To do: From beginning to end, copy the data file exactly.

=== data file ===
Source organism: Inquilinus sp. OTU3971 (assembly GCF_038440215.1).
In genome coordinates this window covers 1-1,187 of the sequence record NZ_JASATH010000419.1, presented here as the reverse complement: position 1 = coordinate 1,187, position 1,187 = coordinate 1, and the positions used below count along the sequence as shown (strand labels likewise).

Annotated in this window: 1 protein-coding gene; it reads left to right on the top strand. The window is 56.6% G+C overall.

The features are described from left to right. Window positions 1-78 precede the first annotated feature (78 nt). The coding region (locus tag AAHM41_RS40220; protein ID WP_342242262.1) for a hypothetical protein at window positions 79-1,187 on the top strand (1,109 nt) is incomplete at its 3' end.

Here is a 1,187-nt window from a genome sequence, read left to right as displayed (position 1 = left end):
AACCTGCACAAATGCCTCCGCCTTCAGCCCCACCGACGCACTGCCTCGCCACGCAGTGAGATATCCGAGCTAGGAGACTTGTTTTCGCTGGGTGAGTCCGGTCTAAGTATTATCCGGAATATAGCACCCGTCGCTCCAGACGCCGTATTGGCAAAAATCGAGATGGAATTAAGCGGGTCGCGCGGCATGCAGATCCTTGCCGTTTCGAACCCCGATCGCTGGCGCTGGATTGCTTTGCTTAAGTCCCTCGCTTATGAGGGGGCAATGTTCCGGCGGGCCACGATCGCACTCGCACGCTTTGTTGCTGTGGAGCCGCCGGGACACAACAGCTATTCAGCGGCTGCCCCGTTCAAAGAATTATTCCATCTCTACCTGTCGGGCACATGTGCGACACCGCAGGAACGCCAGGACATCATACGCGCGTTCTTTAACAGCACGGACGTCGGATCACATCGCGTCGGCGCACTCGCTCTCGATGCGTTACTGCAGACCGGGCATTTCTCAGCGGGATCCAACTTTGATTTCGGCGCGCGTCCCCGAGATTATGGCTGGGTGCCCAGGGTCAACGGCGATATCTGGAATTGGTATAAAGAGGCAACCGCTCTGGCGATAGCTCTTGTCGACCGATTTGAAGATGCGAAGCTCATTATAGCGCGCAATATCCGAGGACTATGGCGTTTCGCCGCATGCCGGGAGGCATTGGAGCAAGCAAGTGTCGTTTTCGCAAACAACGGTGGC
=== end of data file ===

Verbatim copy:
Source organism: Inquilinus sp. OTU3971 (assembly GCF_038440215.1).
In genome coordinates this window covers 1-1,187 of the sequence record NZ_JASATH010000419.1, presented here as the reverse complement: position 1 = coordinate 1,187, position 1,187 = coordinate 1, and the positions used below count along the sequence as shown (strand labels likewise).

Annotated in this window: 1 protein-coding gene; it reads left to right on the top strand. The window is 56.6% G+C overall.

The features are described from left to right. Window positions 1-78 precede the first annotated feature (78 nt). The coding region (locus tag AAHM41_RS40220; protein ID WP_342242262.1) for a hypothetical protein at window positions 79-1,187 on the top strand (1,109 nt) is incomplete at its 3' end.

Here is a 1,187-nt window from a genome sequence, read left to right as displayed (position 1 = left end):
AACCTGCACAAATGCCTCCGCCTTCAGCCCCACCGACGCACTGCCTCGCCACGCAGTGAGATATCCGAGCTAGGAGACTTGTTTTCGCTGGGTGAGTCCGGTCTAAGTATTATCCGGAATATAGCACCCGTCGCTCCAGACGCCGTATTGGCAAAAATCGAGATGGAATTAAGCGGGTCGCGCGGCATGCAGATCCTTGCCGTTTCGAACCCCGATCGCTGGCGCTGGATTGCTTTGCTTAAGTCCCTCGCTTATGAGGGGGCAATGTTCCGGCGGGCCACGATCGCACTCGCACGCTTTGTTGCTGTGGAGCCGCCGGGACACAACAGCTATTCAGCGGCTGCCCCGTTCAAAGAATTATTCCATCTCTACCTGTCGGGCACATGTGCGACACCGCAGGAACGCCAGGACATCATACGCGCGTTCTTTAACAGCACGGACGTCGGATCACATCGCGTCGGCGCACTCGCTCTCGATGCGTTACTGCAGACCGGGCATTTCTCAGCGGGATCCAACTTTGATTTCGGCGCGCGTCCCCGAGATTATGGCTGGGTGCCCAGGGTCAACGGCGATATCTGGAATTGGTATAAAGAGGCAACCGCTCTGGCGATAGCTCTTGTCGACCGATTTGAAGATGCGAAGCTCATTATAGCGCGCAATATCCGAGGACTATGGCGTTTCGCCGCATGCCGGGAGGCATTGGAGCAAGCAAGTGTCGTTTTCGCAAACAACGGTGGC